Police: Show horse slain for meat in Florida

26 Oct 2015 | Author: | No comments yet »

1,300-pound show horse slaughtered on Florida farm.

PALMETTO, Fla. (AP) — A 1,300-pound show horse was slaughtered on a ranch by a mystery butcher who detectives believe targeted the massive animal to sell its meat on the black market, police said.PALMETTO (CBSMiami/AP) – The remains of a 12-year old award winning jumping show horse by the name of Phedras de Blondel were found early Sunday morning on a farm in Palmetto.

Stephens, a renowned American equestrian, arrived at her horse barn in Palmetto, Fla., to check on some paperwork and prepare for the day’s lessons. Suddenly, one of the barn workers appeared with unsettling news: The latch on the stall of a prized Grand Prix-level show jumper had been tampered with, and the horse was nowhere to be found. Investigators said they believed the perpetrator was someone who wanted horse meat, knew the farm had horses and took Phedras because he was a big, heavy horse.

Within an hour, there were signs of an unusual crime, then a brutal discovery: The horse had been led from his stall and taken far from the barn, where he was carved up so professionally that authorities are investigating it as an animal cruelty case carried out by an expert butcher for meat. “He had been filleted,” the horse’s owner, Ms. The crime has been classified as a burglary of an occupied dwelling, grand theft and cruelty to an animal. “And then you know it was something … something bad went down”. The incident appears to be the latest in a rash of criminal cases in which horses have been discovered butchered and left to die at private and commercial equestrian facilities in Florida. Most of the incidents involved horses being stolen and then slaughtered in the southeast of the state, most recently in a slaughterhouse in Palm Beach County. In the more rural Manatee County, in Central Florida, there have been about one or two instances a year of cows being rustled and slaughtered, said David Bristow, a spokesman for the Manatee County sheriff’s department.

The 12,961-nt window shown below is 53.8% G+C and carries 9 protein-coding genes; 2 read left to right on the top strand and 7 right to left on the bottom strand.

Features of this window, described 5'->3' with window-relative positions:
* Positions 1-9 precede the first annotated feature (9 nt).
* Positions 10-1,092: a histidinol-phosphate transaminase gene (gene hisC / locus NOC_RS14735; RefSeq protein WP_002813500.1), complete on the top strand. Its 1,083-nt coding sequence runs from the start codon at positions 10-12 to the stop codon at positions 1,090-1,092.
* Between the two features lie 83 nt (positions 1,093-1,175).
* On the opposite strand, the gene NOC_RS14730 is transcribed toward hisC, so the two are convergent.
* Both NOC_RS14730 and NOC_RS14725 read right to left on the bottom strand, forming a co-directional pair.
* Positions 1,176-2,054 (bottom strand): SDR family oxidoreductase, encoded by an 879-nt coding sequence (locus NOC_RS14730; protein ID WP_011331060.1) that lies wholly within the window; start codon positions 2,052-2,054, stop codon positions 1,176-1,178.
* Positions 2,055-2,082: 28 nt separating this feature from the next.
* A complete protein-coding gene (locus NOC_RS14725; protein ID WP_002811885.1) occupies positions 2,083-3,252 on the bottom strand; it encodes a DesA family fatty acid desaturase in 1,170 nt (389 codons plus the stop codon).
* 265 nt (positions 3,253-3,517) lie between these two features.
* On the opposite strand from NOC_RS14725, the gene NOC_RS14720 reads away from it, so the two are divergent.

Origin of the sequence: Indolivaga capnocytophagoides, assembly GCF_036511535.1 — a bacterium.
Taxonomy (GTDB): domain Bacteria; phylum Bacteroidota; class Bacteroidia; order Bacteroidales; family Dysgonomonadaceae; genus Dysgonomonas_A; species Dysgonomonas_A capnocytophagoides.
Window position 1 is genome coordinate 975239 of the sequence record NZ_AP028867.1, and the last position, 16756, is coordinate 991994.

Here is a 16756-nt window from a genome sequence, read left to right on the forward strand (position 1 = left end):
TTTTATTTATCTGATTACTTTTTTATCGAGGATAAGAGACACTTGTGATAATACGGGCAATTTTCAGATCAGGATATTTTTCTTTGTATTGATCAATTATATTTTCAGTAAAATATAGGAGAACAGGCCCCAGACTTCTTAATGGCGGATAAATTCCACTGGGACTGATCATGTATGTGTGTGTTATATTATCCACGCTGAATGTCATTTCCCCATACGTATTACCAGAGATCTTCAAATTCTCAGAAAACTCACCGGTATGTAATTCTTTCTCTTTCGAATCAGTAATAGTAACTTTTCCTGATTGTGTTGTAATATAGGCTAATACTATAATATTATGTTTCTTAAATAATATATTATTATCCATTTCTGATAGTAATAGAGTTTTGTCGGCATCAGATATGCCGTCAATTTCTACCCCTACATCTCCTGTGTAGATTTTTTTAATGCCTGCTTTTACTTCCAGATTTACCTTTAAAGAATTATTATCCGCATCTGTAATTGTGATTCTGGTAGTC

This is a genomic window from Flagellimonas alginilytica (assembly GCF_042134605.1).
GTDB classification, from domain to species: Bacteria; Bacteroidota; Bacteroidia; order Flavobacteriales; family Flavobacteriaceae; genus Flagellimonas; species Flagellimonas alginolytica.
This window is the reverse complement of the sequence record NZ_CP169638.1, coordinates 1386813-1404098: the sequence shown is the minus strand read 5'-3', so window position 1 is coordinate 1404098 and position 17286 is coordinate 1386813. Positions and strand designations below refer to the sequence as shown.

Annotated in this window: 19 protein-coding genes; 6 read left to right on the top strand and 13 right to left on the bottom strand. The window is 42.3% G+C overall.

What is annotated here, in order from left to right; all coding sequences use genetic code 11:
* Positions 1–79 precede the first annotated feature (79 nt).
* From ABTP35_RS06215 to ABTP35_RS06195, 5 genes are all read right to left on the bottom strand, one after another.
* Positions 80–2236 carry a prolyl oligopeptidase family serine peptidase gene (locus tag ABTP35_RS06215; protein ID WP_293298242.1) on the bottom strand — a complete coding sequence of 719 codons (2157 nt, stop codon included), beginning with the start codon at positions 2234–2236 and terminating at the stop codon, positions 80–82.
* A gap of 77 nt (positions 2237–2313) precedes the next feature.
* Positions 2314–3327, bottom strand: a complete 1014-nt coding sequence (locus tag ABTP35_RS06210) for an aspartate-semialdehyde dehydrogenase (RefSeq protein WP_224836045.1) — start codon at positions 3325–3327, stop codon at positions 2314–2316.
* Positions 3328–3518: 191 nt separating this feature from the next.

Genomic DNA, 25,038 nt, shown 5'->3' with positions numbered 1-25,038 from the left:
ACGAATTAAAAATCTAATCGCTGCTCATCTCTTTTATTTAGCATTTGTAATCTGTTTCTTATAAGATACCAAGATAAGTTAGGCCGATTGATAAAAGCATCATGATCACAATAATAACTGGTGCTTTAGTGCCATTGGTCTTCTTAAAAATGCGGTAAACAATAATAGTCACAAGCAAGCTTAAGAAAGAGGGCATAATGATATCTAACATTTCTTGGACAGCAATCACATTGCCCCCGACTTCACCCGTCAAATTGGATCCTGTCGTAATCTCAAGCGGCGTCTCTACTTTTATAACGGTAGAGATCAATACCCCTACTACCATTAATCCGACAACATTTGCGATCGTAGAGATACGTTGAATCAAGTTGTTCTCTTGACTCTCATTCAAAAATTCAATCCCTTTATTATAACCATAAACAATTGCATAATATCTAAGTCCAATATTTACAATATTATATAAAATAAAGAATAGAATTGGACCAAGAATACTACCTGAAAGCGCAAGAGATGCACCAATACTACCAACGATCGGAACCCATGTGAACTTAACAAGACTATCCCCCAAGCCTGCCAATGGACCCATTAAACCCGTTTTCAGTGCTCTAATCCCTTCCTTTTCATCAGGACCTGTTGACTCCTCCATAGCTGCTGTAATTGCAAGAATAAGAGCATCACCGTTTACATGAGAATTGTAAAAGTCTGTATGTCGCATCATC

Steve Stephens has owned Imperial Farms since the 1960s, and is an accomplished horseman as well who has been show manager, coach trainer, judge and course designer. She runs Centennial Equestrian Farm, one of several based at the Imperial horse complex, which is owned by her husband, Steve Stephens, a top show course designer and champion rider himself.

Stephens said she had just recently purchased Phedras in Europe from a French breeder to ride for several years while she developed the skills of a younger horse who could then eventually take over as her primary mount in the Grand Prix, show jumping’s most prestigious and dramatic event. Steve Stephens told news source, Bradenton Herald, that they want to openly talk about this grisly event to warn neighbors with animals to be informed and aware so this will not happen to them. The animal, a 12-year-old chestnut gelding, had just arrived at the farm in Florida on Friday, fresh from a proven track record of being a dependable competitor in Europe. The latch was bolted into the door but unchained: Someone had neglected a crucial step of a two-step method that was the barn rule when closing stall doors.

Maybe they went by size. . .But to go to the trouble of taking him out of his stall, leading him down a path, taking him to the far property that is sort of out of sight, and then do what they did. Stephens, who said she was not a “panicker,” set off on foot to look for Phedras around the farm, which is more than 31 acres of rambling paddocks, training rings and pastures that contain another dozen horses. A necropsy showed that a knife was plunged into the horse’s right ribs, puncturing the aorta, and officials think there was a struggle before the horse fatally weakened.

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